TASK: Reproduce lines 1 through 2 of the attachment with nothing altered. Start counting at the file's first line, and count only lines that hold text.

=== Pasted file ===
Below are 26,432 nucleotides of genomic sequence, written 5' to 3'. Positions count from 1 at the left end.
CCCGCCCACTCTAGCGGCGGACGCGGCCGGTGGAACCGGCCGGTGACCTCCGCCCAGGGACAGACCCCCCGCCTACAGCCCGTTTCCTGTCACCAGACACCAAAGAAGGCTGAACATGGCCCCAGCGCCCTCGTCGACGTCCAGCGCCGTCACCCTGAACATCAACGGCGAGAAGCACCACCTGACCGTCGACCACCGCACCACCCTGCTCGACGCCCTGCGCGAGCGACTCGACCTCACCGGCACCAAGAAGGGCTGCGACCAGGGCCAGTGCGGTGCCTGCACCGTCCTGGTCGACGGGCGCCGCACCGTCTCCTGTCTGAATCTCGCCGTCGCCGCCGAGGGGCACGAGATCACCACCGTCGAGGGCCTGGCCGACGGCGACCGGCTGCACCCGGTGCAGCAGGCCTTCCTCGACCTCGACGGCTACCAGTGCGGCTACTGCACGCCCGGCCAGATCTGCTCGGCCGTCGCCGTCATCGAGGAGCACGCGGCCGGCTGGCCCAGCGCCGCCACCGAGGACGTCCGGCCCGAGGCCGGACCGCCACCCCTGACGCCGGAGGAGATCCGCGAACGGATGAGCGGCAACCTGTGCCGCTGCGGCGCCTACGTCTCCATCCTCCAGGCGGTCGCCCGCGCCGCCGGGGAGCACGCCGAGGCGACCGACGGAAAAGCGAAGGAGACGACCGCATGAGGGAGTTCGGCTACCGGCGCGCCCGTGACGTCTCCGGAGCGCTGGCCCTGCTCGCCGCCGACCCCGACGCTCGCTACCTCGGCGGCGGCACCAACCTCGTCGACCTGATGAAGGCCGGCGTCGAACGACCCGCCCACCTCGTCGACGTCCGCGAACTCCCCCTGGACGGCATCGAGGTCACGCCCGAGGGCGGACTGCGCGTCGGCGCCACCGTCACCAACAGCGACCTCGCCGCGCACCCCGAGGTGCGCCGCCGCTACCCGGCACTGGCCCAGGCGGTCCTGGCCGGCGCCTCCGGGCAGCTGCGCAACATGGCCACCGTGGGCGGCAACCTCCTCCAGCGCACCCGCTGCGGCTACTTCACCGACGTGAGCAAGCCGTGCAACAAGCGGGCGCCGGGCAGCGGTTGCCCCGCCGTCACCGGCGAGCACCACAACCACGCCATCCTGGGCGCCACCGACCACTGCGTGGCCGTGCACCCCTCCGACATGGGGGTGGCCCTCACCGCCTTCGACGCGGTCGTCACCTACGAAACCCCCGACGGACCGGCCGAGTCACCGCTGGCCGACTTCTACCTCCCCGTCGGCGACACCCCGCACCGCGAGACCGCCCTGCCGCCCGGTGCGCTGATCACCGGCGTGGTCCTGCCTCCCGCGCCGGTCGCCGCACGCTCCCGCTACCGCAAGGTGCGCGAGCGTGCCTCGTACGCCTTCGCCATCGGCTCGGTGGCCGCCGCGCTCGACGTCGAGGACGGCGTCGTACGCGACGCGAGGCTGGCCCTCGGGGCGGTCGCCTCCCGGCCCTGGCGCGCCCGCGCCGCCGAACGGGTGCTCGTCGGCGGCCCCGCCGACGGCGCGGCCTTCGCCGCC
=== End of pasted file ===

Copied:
Below are 26,432 nucleotides of genomic sequence, written 5' to 3'. Positions count from 1 at the left end.
CCCGCCCACTCTAGCGGCGGACGCGGCCGGTGGAACCGGCCGGTGACCTCCGCCCAGGGACAGACCCCCCGCCTACAGCCCGTTTCCTGTCACCAGACACCAAAGAAGGCTGAACATGGCCCCAGCGCCCTCGTCGACGTCCAGCGCCGTCACCCTGAACATCAACGGCGAGAAGCACCACCTGACCGTCGACCACCGCACCACCCTGCTCGACGCCCTGCGCGAGCGACTCGACCTCACCGGCACCAAGAAGGGCTGCGACCAGGGCCAGTGCGGTGCCTGCACCGTCCTGGTCGACGGGCGCCGCACCGTCTCCTGTCTGAATCTCGCCGTCGCCGCCGAGGGGCACGAGATCACCACCGTCGAGGGCCTGGCCGACGGCGACCGGCTGCACCCGGTGCAGCAGGCCTTCCTCGACCTCGACGGCTACCAGTGCGGCTACTGCACGCCCGGCCAGATCTGCTCGGCCGTCGCCGTCATCGAGGAGCACGCGGCCGGCTGGCCCAGCGCCGCCACCGAGGACGTCCGGCCCGAGGCCGGACCGCCACCCCTGACGCCGGAGGAGATCCGCGAACGGATGAGCGGCAACCTGTGCCGCTGCGGCGCCTACGTCTCCATCCTCCAGGCGGTCGCCCGCGCCGCCGGGGAGCACGCCGAGGCGACCGACGGAAAAGCGAAGGAGACGACCGCATGAGGGAGTTCGGCTACCGGCGCGCCCGTGACGTCTCCGGAGCGCTGGCCCTGCTCGCCGCCGACCCCGACGCTCGCTACCTCGGCGGCGGCACCAACCTCGTCGACCTGATGAAGGCCGGCGTCGAACGACCCGCCCACCTCGTCGACGTCCGCGAACTCCCCCTGGACGGCATCGAGGTCACGCCCGAGGGCGGACTGCGCGTCGGCGCCACCGTCACCAACAGCGACCTCGCCGCGCACCCCGAGGTGCGCCGCCGCTACCCGGCACTGGCCCAGGCGGTCCTGGCCGGCGCCTCCGGGCAGCTGCGCAACATGGCCACCGTGGGCGGCAACCTCCTCCAGCGCACCCGCTGCGGCTACTTCACCGACGTGAGCAAGCCGTGCAACAAGCGGGCGCCGGGCAGCGGTTGCCCCGCCGTCACCGGCGAGCACCACAACCACGCCATCCTGGGCGCCACCGACCACTGCGTGGCCGTGCACCCCTCCGACATGGGGGTGGCCCTCACCGCCTTCGACGCGGTCGTCACCTACGAAACCCCCGACGGACCGGCCGAGTCACCGCTGGCCGACTTCTACCTCCCCGTCGGCGACACCCCGCACCGCGAGACCGCCCTGCCGCCCGGTGCGCTGATCACCGGCGTGGTCCTGCCTCCCGCGCCGGTCGCCGCACGCTCCCGCTACCGCAAGGTGCGCGAGCGTGCCTCGTACGCCTTCGCCATCGGCTCGGTGGCCGCCGCGCTCGACGTCGAGGACGGCGTCGTACGCGACGCGAGGCTGGCCCTCGGGGCGGTCGCCTCCCGGCCCTGGCGCGCCCGCGCCGCCGAACGGGTGCTCGTCGGCGGCCCCGCCGACGGCGCGGCCTTCGCCGCC